As I strolled through the park the other morning (I say morning, could have been tea-time, but who’s counting) I realised that the life of a writer is really quite similar to that of an old-age pensioner. Don’t switch off! This is a good thing!! Seeing as the public at large like to view the title of ‘author’ as something of a non-job anyway, may as well make the most of this life on the fringes (as opposed to life on the edge, which frankly, sounds a bit dangerous). So when it comes to life in the slow lane, how does being an author prepare us for a future of being old and shuffle-y?!
- You’d rather be taking a nap. Like, always. I think a nap can only be truly appreciated when you know the rest of the population are stuck in an office, hard at work, so afternoon naps are a good place to start. Contrary to popular belief, old people are night owls and this is probably due to their positively ninja napping capabilities. As a writer, I have begun to find myself slipping quietly away from my desk and sneaking under the covers for quick cat naps. I take my notebook with me of course, should inspiration strike, but as I fall gently into the pillowy arms of a peaceful slumber I think to myself, ‘Ah, it’ll keep’.
2. Your postman has inexplicably become your next of kin. He is the hinge on which the rest of your day swings. I’m not normally a fan of unannounced visitors, but the fact that he never expects to move beyond the doorstep earns him a mark of respect in my book. Year in, year out, we’ve shared stuff. Him, bringing the fat brown envelopes returning my manuscripts, me ruing the rise of Grip Lit and my inability to jump on any of the passing bandwagons that could lead to literary success (I blame my dodgy knee). Oh the laughs we share. Good times.
3. You’ve become adept at ‘making your own fun’. It’s funny how hobbies are encouraged in children and the old, yet are frowned upon during those years that you’re supposed to be earning a living. It’s a shame really, because we all need time to ‘play’. For a writer, there are a lot of ‘in between’ moments, so it helps if you can nurture an interest in hobbies that won’t allow you to stray too far from the house – should the muse appear. Old people manage to make all sorts of stuff fun. Like playing bridge and gardening. Still haven’t mastered that one yet, but I am trying (mostly by taking my naps in the garden – two birds, one stone.)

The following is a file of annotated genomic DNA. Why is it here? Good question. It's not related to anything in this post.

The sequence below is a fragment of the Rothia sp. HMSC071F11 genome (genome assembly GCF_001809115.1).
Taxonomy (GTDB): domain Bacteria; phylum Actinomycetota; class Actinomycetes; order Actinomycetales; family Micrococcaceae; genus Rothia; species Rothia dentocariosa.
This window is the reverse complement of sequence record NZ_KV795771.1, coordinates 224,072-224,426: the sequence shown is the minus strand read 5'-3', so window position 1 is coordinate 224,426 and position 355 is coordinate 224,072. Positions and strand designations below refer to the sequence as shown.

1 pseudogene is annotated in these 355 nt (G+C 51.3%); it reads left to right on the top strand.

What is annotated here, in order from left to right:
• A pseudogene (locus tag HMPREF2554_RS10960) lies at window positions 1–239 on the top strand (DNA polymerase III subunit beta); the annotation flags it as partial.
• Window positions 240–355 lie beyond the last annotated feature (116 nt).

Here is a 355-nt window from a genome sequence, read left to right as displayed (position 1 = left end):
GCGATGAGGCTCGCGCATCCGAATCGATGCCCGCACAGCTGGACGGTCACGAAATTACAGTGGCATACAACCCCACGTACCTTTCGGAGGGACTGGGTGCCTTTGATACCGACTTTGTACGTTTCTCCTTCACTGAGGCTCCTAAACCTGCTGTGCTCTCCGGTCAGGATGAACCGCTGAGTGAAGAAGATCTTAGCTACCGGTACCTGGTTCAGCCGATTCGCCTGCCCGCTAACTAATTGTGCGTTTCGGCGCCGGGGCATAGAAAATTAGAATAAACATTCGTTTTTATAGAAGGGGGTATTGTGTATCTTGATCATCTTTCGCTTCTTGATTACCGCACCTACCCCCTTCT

4. Time. What was once a series of numbers representing points in time that required your appearance at a certain location, has now become a mere construct of your imagination. Time. Means. Nothing. (Unless it’s four o’clock and my body instinctively knows I need to ingest some form of cacao.) Old people can seamlessly settle into an hour-long conversation about weedkiller or gout at any given moment, day or night, and you have to admire their complete lack of respect for time (their own and other peoples’). Postman (does he have a name?) will often ask me “What time will you be finished writing?” How on earth can I know what time I’ll finish if I don’t even know what time I’m starting!? Silly man. He’s lucky I put up with him really.
5. You start using your GP visits for so much more than just moaning about your dodgy knee. The clinic is the perfect place to find new characters, and you can discuss various new plot-lines with other patients in the waiting room (a captive audience if ever there was one). You can then use the appointment itself to discuss the medical conditions of your characters. As you get older, doctors expect this kind of increased interaction. They’re totally cool with it.